Law Report: Cordial cannot be called champagne: Taittinger and others v Allbev Ltd and another. Court of Appeal (Sir Thomas Bingham, Master of the Rolls, Lord Justice Mann and Lord Justice Peter Gibson). 25 June 1993.

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The use of the word 'champagne' to describe a non-alcoholic carbonated drink which was neither champagne nor associated with it would erode the goodwill in the distinctive name champagne and thereby damage the business of the champagne houses who are therefore entitled to restrain such use of the word.

The Court of Appeal allowed an appeal by the plaintiffs from Sir Mervyn Davies's dismissal (The Independent, 11 February 1993) of their passing off claim against the defendants.

The defendants, Allbev Ltd and Thorncraft Vineyard, produce, market and sell a non-alcoholic drink, labelled 'Elderflower Champagne'. It is widely available, costs about pounds 2.45 and is sold mainly in in the type of bottles associated with champagne, with a wired cork. In May, June and July 1992 sales averaged 12,000 bottles a month.

The plaintiffs, a producer of champagne and bodies which regulate the production of wines using French appellations d'origine, sued in passing off for damages and an injunction to restrain the defendants from using the word 'champagne' in relation to Elderflower Champagne and in assertion of a right under Council Regulation (EEC) No 823/87.

Sir Mervyn Davies decided that although there had been a misrepresentation in the defendants' labelling which was calculated to deceive, there was no likelihood of substantial damage to the goodwill belonging to the champagne houses and therefore the passing off claim failed. He also declined to exercise his discretion to grant relief under Community law.

Charles Sparrow QC and Nicholas Bragge (Monier-Williams) for the plaintiffs; Stuart Isaacs QC and Neil Calver (Batten & Co, Yeovil) for the defendants.

LORD JUSTICE PETER GIBSON said that the word champagne was distinctive of a sparkling alcoholic wine produced in, and only in Champagne. Champagne was a quality drink, associated in the minds of the public with celebratory occasions, and retailed from pounds 7.50 upwards.

The authoritative modern formulation of what constituted the tort of passing off was contained in Warnink v Townend & Sons (Hull) (1979) AC 731, the Advocaat case, where Lord Diplock identified five characteristics for a valid cause of action in passing off: (1) a misrepresentation (2) made by a trader in the course of trade (3) to his prospective customers or ultimate consumers of goods or services supplied by him (4) which was calculated to injure the business or goodwill of another trader (in the sense that that was a reasonably foreseeable consequence) and (5) which caused actual damage to a business or goodwill of the trader by whom the action was brought or would probably do so.

There was a misrepresentation that the defendants' product was champagne or in some way associated with it. It was called champagne and the impression the name conveyed was strongly reinforced by the get-up with so many features of a typical champagne bottle present. Some who noticed it was non-alcoholic might think that a non- alcoholic champagne had been produced by the champagne producers in the same way that non- alcoholic wine and beer had been.

The judge's finding on the second and third characteristics were not challenged.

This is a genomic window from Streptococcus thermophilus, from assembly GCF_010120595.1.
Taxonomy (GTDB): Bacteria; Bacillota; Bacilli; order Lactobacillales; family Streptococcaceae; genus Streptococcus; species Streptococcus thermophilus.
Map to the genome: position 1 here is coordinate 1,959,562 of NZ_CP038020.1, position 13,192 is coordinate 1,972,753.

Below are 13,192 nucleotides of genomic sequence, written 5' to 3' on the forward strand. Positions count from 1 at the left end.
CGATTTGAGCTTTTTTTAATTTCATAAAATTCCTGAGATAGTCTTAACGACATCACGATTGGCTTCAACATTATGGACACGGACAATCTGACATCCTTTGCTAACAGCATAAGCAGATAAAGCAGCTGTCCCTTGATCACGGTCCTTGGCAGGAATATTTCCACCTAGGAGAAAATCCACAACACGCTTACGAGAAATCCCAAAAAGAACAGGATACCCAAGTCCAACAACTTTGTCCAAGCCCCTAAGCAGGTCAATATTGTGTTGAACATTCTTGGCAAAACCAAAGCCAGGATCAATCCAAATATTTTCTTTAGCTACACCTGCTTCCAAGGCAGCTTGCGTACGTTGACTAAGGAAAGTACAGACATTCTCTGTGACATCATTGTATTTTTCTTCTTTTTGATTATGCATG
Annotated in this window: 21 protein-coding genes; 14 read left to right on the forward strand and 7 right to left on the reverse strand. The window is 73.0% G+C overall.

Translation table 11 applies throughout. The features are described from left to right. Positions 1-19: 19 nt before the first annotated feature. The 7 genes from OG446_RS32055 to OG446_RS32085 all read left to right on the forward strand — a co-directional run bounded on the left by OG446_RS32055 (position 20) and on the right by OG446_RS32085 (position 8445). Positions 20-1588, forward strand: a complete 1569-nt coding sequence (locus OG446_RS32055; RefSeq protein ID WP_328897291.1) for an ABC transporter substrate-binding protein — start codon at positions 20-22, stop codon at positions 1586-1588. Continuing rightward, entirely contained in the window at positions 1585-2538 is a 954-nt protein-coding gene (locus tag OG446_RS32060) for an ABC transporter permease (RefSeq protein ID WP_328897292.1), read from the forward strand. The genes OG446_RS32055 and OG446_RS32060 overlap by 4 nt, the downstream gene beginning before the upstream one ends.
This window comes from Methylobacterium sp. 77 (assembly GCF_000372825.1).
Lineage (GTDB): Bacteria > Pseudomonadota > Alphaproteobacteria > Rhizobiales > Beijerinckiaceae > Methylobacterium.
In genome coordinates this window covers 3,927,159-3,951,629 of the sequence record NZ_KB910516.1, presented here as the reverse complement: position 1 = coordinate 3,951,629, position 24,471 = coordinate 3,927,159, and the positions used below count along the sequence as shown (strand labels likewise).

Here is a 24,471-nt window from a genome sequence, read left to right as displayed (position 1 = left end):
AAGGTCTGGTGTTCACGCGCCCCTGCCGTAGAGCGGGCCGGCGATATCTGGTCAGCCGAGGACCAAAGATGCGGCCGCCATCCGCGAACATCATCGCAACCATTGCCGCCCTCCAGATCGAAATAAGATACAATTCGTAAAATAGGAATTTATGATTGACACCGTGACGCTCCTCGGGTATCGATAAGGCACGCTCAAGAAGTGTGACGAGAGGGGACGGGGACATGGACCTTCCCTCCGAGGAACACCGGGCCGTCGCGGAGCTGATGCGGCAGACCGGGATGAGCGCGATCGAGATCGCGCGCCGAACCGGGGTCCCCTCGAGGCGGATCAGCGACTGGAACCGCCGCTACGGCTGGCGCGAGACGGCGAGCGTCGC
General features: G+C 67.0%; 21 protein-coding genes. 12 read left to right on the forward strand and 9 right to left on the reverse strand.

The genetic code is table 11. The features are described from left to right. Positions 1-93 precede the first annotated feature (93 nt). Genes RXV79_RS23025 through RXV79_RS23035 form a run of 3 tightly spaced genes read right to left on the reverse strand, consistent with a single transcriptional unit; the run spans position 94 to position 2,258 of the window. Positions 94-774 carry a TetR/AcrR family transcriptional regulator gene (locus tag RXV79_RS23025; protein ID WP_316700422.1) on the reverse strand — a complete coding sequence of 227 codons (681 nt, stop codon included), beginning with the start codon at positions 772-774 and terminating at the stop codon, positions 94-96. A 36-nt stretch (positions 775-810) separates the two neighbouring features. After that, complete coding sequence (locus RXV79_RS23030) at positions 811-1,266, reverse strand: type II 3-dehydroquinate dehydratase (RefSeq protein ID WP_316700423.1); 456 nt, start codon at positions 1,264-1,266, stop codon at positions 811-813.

Many members of the public who were prospective purchasers of champagne would be deceived into thinking that the defendants' product was champagne. It was as likely that a not insignificant number would think it had some association with champagne if it was not actually champagne.

The misrepresentation was plainly calculated to injure the defendants' goodwill.

On the evidence of the defendants' sales, the relevant activities of the defendants were not on such a small scale leading to such a small injury that it could be ignored. The erosion of the distinctiveness of the name champagne in this country was a form of damage to the goodwill of the business of the champagne houses.

If the defendants, with their not insignificant trade, were permitted to use the name Elderflower Champagne, the goodwill in the distinctive name champagne would be eroded with serious adverse consequences for the champagne houses. Therefore an injunction would be granted to restrain the defendants from referring to the word champagne. That did not prevent sale of the defendants' product, provided it was not called champagne. Since it was clear that a more than minimal risk of confusion was produced by the use of the name Elderflower Champagne, article 15(5) of the EC regulation was contravened and an injunction to prevent such contravention was granted.

LORD JUSTICE MANN, concurring, said the word 'champagne' had an exclusiveness which was impaired if used in relation to a product which was neither champagne nor associated with businesses which produced champagne. The impairment was a gradual debasement, dilution or erosion of what was distinctive, which would be incrementally damaging to the goodwill acquired by the name.

SIR THOMAS BINGHAM MR, concurring, said that any product which was not champagne but was allowed to describe itself as such must erode the singularity and exclusiveness of the description champagne and so cause the plaintiffs damage of an insidious but serious kind.

The amount of damage which the defendants' product would cause would depend on the size of the defendants' operation. That was not negligible now, and it could become bigger.

There was no rational basis on which, if the defendants' product were allowed to be marketed under its present description, any other fruit cordial diluted with carbonated water could not be similarly marketed so as to incorporate the description champagne. The damage to the plaintiffs would then be incalculable but severe.